try? VNImageRequestHandler(ciImage: image).perform([detectAnimalRequest])

There’s quite a bit going on here but I’ll go through it line by line. First, we implement a guard function that checks to make sure that the current frame in our Preview View has an image. If this image can be captured, we create a special CIImage using the pixel buffer of that frame’s image.

Here’s some terminology! The CIImage class we’re using is a representation for an image as a CoreImage. This type of images are great when you want to analyze the pixels in them. A pixel buffer stores an image data in the main memory.

Before explaining the next few lines of code, it’ll help to understand how Vision works in case you’re unfamiliar. Basically, there are 3 steps to implement Vision in your app, which are:

  1. Requests – Requests are when you request the framework to detect something for you.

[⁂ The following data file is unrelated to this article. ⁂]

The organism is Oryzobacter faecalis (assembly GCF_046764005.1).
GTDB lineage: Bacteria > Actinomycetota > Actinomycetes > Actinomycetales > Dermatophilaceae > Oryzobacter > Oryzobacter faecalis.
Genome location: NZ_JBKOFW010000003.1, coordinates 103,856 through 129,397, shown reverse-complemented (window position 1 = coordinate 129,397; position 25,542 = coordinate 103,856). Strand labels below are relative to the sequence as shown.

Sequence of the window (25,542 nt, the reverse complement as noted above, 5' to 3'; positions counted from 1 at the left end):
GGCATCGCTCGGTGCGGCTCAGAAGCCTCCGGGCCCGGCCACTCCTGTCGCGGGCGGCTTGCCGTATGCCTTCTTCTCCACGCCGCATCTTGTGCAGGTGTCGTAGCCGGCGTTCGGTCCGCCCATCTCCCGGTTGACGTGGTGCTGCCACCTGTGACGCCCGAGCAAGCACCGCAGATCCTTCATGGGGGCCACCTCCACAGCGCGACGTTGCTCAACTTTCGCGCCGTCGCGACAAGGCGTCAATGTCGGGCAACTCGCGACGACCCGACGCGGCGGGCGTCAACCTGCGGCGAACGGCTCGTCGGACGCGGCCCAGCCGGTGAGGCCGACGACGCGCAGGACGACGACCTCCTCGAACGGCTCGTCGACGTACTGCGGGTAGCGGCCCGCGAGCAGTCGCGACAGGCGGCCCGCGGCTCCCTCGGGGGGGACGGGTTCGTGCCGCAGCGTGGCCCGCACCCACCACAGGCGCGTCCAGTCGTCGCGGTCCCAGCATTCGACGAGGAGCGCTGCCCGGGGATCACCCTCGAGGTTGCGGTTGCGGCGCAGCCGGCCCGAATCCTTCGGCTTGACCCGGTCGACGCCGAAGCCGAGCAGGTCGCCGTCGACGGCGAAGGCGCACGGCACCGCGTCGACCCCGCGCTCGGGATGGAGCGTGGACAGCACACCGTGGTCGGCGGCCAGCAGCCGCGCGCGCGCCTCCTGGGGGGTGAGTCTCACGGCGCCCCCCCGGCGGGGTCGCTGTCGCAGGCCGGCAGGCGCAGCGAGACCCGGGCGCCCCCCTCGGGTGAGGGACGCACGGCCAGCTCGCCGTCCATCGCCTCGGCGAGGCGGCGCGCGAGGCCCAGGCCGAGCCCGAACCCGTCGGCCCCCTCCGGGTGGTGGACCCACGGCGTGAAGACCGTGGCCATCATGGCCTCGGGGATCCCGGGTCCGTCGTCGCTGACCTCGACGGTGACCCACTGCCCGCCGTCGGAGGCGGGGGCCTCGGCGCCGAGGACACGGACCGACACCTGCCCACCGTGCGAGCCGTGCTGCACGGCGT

2. Handlers – Handlers are when you want the framework to perform something after the request is made or “handle” the request.
  3. Observations – Observations are what you want to do with the data provided with you.

So first, we create a VNRecognizeAnimalRequest to detect animals. This is a new VNImageRequest that was introduced in iOS 13 specifically for animal detection.

Next, within the handler of this request, we get the result and filter the labels in our first result. Why are we doing this? This is because currently, the VNRecognizeAnimalRequest can detect both cats and dogs. For our use, we only want cats which is why we define an array called cats where the identifier is equal to “Cats”. Finally, for each cat observation, we print that we found a cat to the console. This is just to see if Vision is detecting cats.